In 2000, the story was adapted as a musical, titled The Night Governess with book, music and lyrics by Polly Pen. It premiered at Princeton's McCarter Theatre. [10]


  1. ^ a b c d e f g h Francis, Christine Doyle (2000). "Behind a Mask". In Abby H.P. Werlock. The Facts on File companion to the American short story (1st pbk. ed.). New York, NY: Facts on File. pp. 78–79. ISBN 9780816031641. 
  2. ^ "Louisa May Alcott". Encyclopædia Britannica. Encyclopædia Britannica, Inc. Retrieved 6 November 2014. 
  3. ^ Zipes, Jack (2006). The Oxford Encyclopedia of Children's Literature. Oxford: Oxford Univ. Press. ISBN 9780195146561. doi:10.1093/acref/9780195146561.001.0001. (Subscription required (help)). 
  4. ^ Unger, Leonard (1979). American Writers, Supplement 1, Part 1. New York: Scribner. pp. 36–37. ISBN 978-0684162324. 
  5. ^ Schewe, Elizabeth (2008). "Domestic Conspiracy: Class Conflict and Performance in Louisa May Alcott's "Behind a Mask"". American Transcendental Quarterly. 22 (4): 577–592.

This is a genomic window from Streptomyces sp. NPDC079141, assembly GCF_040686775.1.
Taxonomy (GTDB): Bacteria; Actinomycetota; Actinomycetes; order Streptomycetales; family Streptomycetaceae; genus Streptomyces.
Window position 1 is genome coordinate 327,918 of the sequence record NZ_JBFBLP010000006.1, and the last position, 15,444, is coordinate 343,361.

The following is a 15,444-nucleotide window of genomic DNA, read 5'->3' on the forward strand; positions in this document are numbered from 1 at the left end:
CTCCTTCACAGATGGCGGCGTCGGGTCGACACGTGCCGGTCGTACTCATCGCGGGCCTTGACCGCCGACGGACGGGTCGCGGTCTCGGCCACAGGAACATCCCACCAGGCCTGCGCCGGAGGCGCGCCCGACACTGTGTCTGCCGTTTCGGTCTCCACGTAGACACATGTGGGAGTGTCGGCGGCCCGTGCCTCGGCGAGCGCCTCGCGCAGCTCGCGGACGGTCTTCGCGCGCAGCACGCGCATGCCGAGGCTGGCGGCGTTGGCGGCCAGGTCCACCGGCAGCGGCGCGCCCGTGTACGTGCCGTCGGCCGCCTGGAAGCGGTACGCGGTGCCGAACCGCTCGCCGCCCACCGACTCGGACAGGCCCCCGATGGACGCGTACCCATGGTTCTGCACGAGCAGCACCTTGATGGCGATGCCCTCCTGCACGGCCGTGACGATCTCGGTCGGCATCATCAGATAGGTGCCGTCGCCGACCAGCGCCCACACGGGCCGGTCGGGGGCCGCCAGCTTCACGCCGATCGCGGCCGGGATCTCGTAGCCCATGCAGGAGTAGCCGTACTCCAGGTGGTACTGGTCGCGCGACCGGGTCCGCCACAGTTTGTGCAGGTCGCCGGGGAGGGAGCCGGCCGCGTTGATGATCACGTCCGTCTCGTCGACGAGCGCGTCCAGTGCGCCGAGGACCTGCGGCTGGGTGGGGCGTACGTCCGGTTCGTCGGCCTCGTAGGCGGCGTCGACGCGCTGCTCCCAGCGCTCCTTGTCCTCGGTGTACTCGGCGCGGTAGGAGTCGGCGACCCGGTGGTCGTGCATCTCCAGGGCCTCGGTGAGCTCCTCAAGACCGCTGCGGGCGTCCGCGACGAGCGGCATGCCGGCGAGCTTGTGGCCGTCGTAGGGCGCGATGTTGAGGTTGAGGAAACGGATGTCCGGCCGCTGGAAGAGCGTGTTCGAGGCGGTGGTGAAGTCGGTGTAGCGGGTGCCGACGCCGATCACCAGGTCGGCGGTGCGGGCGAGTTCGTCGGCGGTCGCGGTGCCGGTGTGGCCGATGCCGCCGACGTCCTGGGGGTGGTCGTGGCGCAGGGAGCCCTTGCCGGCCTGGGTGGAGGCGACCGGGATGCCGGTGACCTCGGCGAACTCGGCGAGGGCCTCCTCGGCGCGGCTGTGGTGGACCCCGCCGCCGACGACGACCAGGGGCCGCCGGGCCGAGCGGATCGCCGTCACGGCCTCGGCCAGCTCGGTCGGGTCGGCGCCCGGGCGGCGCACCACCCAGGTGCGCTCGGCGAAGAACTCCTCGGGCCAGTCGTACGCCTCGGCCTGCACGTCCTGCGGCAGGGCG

6. ^ Hackenberg, Sara (2008). "Plots and Counterplots: The Defense of Sensational Fiction in Louisa May Alcott's "Behind a Mask"". American Transcendental Quarterly. 22 (2): 435–451. 
  7. ^ Butterworth-McDermott, Christine (2004). "Behind a Mask of Beauty: Alcott's Beast in Disguise". American Transcendental Quarterly. 18 (1): 25–48. (Subscription required (help)). 
  8. ^ Fetterley, Judith (1983). "Impersonating "Little Women": The Radicalism of Alcott's "Behind a Mask"". Women's Studies: An Interdisciplinary Journal. 10 (1): 1–14. doi:10.1080/00497878.1983.9978576. (Subscription required (help)). 
  9. ^ Ross, Cheri-Louise (2005). "Louisa May Alcott's (Con)Temporary Periodical Fiction: The Thrillers Live On". Journal of Popular Culture. 38 (5): 911–923. doi:10.1111/j.0022-3840.2005.00147.x. (Subscription required (help)). 
  10. ^ "Review: ‘The Night Governess’". Variety. Retrieved 10 April 2017. 

Further reading[edit]

Encyclopedic entries

Journal articles

External links[edit]